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Home / Health / For 2 nurses, intensive care work is a "gift of a job": NPR

For 2 nurses, intensive care work is a "gift of a job": NPR



Kristin Sollars (left) and Marci Ebberts say that nursing is more than just a job. "Sometimes I wonder why anyone in the world does not want to be a nurse," said Sollars.

Emilyn Sosa for Story Corps


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Emilyn Sosa for StoryCorps

Kristin Sollars (left) and Marci Ebberts say that nursing is more than just a job. "Sometimes I wonder why not everyone in the world wants to be a nurse," said Sollars.

Emilyn Sosa for StoryCorps

For the nurses Kristin Sollars and Marci Ebberts, work is more than just a job.

"Do not you feel like you're a nurse everywhere?" Sollars, 41, asked Ebberts, 46, to visit StoryCorps in May.

"I mean, let's face it, every time we get on a plane the way you want it, E6 did not look good on me. Take care of ."

Sollars and Ebberts are up getting so close in collaboration that they call themselves "women workers". They met in 2007 for the first time and worked side by side in the ICU at Saint Luke's Hospital in Kansas City, Missouri.

Now they work closely together as nurses in the hospital and train other nurses in intensive care.

"Between" We've taken care of thousands of critically ill patients, "Ebberts said." They carry a bit of them with them. And they shape you. "

Sollars and Ebberts reflect on how their work affects their memories.

"When I think about this patient, I know exactly which bed I have. I can not tell you the name of the patient," said Sollars She recalls a particularly memorable case: "I always think of the CCU bed 2 (Coronary Care Unit)."

The patient had a cardiac arrest. "We code him and get the heart rate back," she described her Resuscitation attempts that stabilized the patient.

"And that was only the first of a dozen times he encoded," Ebberts recalled.

] His wife was at his side all the time. [19659008] "We gave her the bad prognosis. Things looked really bad and she said: "Can I be in bed with him?" Sollars said.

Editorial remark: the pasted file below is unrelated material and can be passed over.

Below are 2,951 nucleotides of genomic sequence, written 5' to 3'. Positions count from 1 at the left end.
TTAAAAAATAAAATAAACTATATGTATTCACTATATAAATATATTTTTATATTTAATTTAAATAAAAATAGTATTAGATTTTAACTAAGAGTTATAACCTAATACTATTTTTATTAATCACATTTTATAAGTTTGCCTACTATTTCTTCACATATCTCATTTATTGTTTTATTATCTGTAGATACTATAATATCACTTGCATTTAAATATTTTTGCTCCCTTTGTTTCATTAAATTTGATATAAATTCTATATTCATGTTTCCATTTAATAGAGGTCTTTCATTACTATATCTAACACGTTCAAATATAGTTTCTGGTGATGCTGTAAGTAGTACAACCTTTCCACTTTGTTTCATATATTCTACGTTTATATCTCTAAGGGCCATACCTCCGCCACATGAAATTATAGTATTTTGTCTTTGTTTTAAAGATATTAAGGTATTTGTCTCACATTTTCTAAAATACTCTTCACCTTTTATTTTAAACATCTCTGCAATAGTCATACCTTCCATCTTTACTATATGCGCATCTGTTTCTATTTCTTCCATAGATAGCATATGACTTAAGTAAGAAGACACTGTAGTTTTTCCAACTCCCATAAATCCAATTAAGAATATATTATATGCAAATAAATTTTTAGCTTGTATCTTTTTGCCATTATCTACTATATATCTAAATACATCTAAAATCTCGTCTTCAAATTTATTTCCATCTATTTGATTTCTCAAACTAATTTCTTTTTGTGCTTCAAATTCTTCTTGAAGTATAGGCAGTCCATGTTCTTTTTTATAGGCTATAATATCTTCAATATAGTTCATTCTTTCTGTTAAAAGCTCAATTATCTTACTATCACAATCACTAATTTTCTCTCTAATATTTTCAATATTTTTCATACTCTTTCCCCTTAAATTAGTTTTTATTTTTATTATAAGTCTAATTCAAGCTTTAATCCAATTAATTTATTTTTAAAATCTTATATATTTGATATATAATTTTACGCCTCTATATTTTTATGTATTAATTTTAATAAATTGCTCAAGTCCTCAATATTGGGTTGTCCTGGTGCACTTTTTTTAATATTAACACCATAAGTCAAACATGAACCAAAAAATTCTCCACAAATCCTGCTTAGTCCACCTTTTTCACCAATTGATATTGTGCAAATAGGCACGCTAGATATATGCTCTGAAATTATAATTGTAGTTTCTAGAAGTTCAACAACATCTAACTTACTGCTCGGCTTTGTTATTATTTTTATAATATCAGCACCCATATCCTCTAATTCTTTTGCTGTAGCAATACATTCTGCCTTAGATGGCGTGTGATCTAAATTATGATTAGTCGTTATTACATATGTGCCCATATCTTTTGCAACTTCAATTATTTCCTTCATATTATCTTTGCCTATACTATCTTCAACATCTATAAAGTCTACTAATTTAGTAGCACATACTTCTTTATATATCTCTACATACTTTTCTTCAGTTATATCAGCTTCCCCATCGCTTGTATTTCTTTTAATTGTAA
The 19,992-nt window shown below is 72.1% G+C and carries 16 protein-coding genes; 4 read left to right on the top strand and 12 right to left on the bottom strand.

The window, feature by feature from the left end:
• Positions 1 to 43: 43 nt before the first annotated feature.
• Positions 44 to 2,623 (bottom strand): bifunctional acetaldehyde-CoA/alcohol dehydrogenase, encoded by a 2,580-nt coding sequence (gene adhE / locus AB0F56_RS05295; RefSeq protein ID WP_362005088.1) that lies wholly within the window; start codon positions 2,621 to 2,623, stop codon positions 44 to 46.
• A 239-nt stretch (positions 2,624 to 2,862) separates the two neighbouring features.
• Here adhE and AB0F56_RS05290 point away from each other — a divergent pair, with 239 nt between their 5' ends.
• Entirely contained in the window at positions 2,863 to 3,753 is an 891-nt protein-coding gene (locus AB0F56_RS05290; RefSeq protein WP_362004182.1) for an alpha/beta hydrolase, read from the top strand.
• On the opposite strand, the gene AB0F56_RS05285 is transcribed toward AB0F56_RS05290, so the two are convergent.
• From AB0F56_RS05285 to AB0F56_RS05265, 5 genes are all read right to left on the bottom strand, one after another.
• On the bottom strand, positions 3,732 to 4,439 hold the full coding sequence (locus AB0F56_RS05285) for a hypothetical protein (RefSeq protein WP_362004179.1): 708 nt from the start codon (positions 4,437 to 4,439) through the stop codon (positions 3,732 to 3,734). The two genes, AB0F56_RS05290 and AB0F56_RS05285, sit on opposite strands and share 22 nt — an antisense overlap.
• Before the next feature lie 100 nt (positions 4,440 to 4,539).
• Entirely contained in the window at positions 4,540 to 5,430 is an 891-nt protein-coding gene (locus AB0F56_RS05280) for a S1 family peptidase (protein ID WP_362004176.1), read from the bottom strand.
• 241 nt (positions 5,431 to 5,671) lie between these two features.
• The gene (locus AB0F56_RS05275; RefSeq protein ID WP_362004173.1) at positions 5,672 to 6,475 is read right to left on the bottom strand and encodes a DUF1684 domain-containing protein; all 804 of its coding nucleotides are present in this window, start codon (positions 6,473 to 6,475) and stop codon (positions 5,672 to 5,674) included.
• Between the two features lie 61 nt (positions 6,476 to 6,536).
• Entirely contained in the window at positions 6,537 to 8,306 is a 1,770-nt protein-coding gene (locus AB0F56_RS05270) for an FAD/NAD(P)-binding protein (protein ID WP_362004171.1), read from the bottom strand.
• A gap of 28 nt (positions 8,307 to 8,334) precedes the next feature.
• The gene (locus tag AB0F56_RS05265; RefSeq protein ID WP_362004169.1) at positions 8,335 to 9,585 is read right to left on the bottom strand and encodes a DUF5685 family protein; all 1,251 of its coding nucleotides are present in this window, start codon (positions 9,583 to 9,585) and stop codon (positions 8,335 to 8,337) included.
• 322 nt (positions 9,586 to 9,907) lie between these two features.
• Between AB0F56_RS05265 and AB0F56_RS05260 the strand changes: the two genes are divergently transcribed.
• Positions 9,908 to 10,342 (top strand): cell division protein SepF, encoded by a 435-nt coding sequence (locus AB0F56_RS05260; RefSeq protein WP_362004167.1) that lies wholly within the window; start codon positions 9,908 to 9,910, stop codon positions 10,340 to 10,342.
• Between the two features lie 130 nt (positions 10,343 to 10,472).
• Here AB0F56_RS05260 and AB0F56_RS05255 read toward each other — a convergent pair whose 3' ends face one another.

But the nurses saw it as a risk. "This man has everything we have in the hospital," recalled Sollars.

"So many wires and tubes and monitors," added Ebberts.

Nevertheless, they proceeded cautiously and slowly raised everything so she could squirm next to him.

"I can only remember her sobs when she said: I was not a good woman, I should have loved you better ," said Sollars. 19659008] When the patient again suffered from an irregular, life-threatening heart rhythm called ventricular fibrillation, Sollars and Ebberts began another round of chest compressions. "We'll let him go the next time he does that," Ebberts remembers his wife.

Sollars says that the reward for a nurse is to take care of patients and their families during those crucial moments in life.

"Being with people and creating those environments where they can tell their husband about their unfinished business – that's a gift from a job," said Sollars. "Sometimes I wonder why not everyone in the world wants to be a nurse."

Sollars says nursing sharpens their sense of the essential.

"It affects the way we do the whole thing This person in front of us in the grocery store is all excited about how this guy packed his food, "she said.

"Nobody dies," Ebberts said, "until someone dies, and then we're ready." [19455925] Audio produced for Morning Edition by Aisha Turner and Camila Kerwin.

StoryCorps is a national nonprofit organization that allows people to interview friends and relatives about their lives. These talks are archived at the Library of Congress's American Folklife Center, allowing participants to leave a legacy for future generations. For more information, including how to interview someone in your life, see StoryCorps.org .


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